“Does this board have any power tonight to say we would like to see the architectural plan?” Liz  Urtecho, who spearheaded a group that successfully sued Blue Violets dispensary, asked.

“There’s no rehashing. It’s not typical,” Board Attorney Nylema Nabbie said.

“It would just seem appropriate,” Urtecho said.

“We all sat through hours and hours of discussion on this application. This board is changing the rules,” Fisher argued during the final public comment period after questioning.

She wanted more of the public involved, noting the hearing was the same day as the 1st Ward runoff.

“Just reject this piece,” Fisher argued.

“We don’t know who got paid,” Verthelyi declared.

“Mr. Fulop is a very powerful man. It seems like somebody walked away with pockets loaded,” Pat Waiters exclaimed, referencing that the building is co-owned by the Jersey City mayor’s wife.

“I’ve been seeing it for years in this town.”

“Does the county board have to approve this?” Urtecho asked.

Tardanico said they requested a letter, which they will send.

“In the settlement, there’s no mention of these terms,” Doyle said. “We have to accept these if we want to settle the case.”

“It’s a package deal,” Magaletta said.

“We’re glad the lawsuit goes away,” Doyle said.

“It was not a surprise that the entrance would be moved. The plans were on the portal. It’s not like you didn’t have access to them. This is something that was discussed. We’re bound to approve the settlement,” Magaletta declared.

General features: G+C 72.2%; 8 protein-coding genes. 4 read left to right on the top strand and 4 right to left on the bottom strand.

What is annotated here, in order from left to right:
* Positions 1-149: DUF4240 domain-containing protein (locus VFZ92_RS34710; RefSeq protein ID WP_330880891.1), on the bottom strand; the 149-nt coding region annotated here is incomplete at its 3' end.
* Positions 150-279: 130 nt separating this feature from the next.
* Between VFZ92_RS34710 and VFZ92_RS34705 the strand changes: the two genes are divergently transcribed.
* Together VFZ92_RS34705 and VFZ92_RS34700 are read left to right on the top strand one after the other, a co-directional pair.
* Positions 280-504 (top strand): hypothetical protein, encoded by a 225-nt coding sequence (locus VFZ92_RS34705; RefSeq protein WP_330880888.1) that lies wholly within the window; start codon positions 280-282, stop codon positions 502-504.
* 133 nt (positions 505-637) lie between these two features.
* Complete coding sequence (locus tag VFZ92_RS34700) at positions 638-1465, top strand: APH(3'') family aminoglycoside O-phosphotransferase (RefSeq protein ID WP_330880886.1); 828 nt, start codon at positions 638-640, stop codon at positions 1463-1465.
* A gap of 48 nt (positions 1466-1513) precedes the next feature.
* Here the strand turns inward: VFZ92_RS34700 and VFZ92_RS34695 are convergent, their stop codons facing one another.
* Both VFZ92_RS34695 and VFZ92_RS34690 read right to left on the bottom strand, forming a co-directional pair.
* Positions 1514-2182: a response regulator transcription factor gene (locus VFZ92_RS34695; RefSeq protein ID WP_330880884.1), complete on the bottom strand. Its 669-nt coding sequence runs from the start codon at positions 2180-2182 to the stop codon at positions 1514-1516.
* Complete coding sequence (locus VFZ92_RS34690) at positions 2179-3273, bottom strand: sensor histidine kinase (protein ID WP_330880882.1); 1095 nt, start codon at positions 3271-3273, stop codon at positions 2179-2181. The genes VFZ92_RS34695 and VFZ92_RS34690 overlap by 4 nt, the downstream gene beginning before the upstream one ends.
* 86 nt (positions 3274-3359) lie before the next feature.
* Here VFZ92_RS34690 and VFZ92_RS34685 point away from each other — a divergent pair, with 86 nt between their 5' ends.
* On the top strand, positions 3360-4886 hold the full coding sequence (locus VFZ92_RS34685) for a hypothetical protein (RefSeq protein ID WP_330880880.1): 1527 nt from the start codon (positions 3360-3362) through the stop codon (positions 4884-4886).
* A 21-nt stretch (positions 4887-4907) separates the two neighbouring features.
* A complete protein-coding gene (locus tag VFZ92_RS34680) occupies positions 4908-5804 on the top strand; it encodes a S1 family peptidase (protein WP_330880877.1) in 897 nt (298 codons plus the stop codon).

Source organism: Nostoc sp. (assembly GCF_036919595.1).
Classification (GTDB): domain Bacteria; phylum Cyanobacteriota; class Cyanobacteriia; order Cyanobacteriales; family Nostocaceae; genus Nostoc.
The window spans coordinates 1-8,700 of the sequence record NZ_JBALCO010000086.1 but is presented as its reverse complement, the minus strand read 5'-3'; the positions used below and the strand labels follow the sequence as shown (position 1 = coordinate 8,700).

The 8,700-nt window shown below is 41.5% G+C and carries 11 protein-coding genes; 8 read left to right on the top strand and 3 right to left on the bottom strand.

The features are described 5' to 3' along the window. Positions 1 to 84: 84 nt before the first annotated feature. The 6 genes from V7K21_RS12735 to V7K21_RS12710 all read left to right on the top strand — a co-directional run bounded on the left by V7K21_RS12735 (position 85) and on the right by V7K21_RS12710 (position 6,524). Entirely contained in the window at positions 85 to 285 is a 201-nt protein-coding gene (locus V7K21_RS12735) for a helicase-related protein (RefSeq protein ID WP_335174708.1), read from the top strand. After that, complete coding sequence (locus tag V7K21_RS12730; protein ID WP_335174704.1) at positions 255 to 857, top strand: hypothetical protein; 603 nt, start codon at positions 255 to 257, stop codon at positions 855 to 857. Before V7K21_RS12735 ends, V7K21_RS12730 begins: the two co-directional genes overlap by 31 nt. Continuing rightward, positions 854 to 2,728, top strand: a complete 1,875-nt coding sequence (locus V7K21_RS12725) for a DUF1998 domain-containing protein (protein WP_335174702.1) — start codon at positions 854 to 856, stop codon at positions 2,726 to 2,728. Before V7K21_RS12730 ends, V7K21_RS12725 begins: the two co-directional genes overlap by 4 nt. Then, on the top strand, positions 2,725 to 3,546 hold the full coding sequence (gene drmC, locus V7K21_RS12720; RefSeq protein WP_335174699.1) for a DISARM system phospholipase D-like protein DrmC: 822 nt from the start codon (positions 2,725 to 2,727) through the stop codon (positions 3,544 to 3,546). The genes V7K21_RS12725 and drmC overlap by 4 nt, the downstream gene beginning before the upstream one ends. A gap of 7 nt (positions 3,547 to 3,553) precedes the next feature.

The settlement was approved unanimously (7-0), with the condition that the police department would approve their security plan.

Story Dispensary is a cannabis corporation that is a Multi-State Operator (MSO) with 15 locations.

Warning: A non-numeric value encountered in /home/hcvcp/public_html/wp-content/themes/Hudson County View/includes/wp_booster/td_block.php on line 353


  1. Fulop’s wants his wife’s cannabis shop open full. stop.
    A funny story.
    Mayor Fulop is running for Governor.
    Mayor Ravi Bhalla it is said wants to move up from his position in Hoboken.
    Mayor Fulop also hired Frank Magaletta to head up his Jersey City Cannabis Board.
    Hoboken Councilman James Doyle (Team Bhalla) said at a City Council meeting that he saw the loophole in the rules that allowed Mrs Fullop and her partners to open in a residential building and SAID HE NOTHING TO THE PUBLIC and the Fulop slipped into that loophole.